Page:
The Khmer kingdom controlled Cambodia as well as large areas of Vietnam, Thailand, and Laos from the sixth to the fifteenth centuries. Khmer sculpture of the pre-Angkor period is unsurpassed in its grace and spirituality, its remarkable naturalism of anatomy and stance, and its restraint in decoration. This image of the Hindu deity Harihara, with its delicately modeled musculature, supple articulation of limbs, and slender torso draped in a simple sampot, is characteristic of the finest pre-Angkor style.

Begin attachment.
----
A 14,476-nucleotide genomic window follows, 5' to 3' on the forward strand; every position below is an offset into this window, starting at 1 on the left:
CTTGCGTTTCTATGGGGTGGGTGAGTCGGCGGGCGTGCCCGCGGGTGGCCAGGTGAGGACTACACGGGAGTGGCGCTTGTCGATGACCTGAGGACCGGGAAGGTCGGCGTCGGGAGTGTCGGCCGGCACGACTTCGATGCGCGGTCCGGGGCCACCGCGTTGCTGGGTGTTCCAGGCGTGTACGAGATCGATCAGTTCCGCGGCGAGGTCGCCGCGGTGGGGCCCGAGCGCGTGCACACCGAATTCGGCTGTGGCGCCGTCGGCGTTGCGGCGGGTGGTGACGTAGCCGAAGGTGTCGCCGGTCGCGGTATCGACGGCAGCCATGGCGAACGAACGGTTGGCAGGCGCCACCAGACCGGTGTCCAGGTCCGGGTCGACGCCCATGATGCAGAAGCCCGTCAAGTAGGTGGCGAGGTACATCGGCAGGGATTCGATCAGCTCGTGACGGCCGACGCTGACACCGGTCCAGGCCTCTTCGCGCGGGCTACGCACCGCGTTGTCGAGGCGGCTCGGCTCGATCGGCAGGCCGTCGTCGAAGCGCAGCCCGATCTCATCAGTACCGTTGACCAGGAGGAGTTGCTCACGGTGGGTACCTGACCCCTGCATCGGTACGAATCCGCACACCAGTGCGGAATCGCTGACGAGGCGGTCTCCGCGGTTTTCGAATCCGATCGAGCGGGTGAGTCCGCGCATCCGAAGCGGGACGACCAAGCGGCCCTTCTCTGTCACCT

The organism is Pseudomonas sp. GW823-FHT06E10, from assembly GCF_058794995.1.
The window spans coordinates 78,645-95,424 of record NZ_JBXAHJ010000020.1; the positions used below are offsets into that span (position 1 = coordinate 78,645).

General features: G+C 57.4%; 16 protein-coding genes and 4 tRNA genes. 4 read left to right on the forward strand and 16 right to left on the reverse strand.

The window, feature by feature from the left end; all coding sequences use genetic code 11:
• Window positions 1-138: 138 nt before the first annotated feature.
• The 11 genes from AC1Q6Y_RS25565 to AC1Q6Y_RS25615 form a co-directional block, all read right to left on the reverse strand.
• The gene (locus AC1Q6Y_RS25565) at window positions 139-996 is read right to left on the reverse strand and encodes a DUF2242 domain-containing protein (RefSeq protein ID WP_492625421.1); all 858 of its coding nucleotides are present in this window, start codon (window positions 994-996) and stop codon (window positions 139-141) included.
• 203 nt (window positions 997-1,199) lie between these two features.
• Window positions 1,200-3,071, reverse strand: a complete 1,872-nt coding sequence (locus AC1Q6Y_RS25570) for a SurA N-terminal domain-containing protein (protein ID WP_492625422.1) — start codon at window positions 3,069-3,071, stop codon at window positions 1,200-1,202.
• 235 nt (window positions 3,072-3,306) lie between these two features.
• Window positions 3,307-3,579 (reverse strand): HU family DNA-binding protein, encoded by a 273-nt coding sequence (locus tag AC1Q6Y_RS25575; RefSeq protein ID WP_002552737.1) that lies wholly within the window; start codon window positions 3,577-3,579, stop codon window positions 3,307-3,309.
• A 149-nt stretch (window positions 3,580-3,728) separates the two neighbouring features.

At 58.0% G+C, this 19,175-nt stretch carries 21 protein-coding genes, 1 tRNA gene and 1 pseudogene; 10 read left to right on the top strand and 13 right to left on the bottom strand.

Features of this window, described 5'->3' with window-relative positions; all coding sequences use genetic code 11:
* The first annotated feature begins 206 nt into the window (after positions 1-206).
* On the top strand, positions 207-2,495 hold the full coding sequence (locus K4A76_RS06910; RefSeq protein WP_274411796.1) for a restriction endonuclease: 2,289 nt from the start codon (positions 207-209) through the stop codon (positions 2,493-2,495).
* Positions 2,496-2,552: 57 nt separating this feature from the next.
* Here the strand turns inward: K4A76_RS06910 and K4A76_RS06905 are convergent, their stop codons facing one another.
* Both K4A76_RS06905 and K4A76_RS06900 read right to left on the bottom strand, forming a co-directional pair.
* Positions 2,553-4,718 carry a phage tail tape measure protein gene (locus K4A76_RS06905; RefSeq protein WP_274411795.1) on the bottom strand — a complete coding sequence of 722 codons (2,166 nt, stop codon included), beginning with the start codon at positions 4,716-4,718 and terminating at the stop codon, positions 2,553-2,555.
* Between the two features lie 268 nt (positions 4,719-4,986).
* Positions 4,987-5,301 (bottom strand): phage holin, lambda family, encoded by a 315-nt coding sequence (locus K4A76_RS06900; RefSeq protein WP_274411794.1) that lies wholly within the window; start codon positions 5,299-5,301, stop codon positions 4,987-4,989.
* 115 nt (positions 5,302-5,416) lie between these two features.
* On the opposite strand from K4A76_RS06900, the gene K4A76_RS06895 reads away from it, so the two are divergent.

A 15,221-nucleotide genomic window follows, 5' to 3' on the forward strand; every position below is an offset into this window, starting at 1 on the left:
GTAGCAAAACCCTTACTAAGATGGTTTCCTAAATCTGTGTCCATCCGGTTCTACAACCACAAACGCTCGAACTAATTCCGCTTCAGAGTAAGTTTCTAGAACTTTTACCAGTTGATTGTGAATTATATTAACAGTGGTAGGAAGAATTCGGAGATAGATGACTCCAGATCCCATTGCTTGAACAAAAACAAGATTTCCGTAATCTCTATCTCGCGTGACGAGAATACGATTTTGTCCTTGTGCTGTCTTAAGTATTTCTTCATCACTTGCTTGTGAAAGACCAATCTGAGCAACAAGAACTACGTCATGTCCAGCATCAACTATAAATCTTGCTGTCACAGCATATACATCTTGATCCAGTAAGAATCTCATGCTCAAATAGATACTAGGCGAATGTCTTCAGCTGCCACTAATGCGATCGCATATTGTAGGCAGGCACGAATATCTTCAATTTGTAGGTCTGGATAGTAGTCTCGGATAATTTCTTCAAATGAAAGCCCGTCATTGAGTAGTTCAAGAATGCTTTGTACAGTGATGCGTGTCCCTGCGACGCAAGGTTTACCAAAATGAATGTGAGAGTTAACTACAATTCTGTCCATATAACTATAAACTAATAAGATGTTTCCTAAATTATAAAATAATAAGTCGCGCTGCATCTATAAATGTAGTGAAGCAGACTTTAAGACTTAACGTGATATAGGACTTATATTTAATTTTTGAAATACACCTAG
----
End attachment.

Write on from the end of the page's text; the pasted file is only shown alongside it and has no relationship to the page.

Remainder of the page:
The cult of Harihara was of great importance in early Cambodia, combining the potency of two of the most powerful Hindu gods, Shiva and Vishnu. Shiva (Hara), embodiment of the forces of destruction and fertility, is indicated on the sculpture’s proper right by the matted and twisted locks forming his characteristic headdress (jatamukata) and by half of his potent third eye. Vishnu (Hari), preserver of the world who will give rise to Brahma, the creator, after a cosmic sleep following the end of the current cycle of existence, is implied in the tall miter on the left. Harihara embodies the equilibrium between these two irreconcilable forces that is necessary for cosmic balance. The almond-shaped eyes, delicately traced brows, and subtly molded lips and nose have the particularity of portraiture, an individualized treatment that may represent the royal patron who commissioned the sculpture.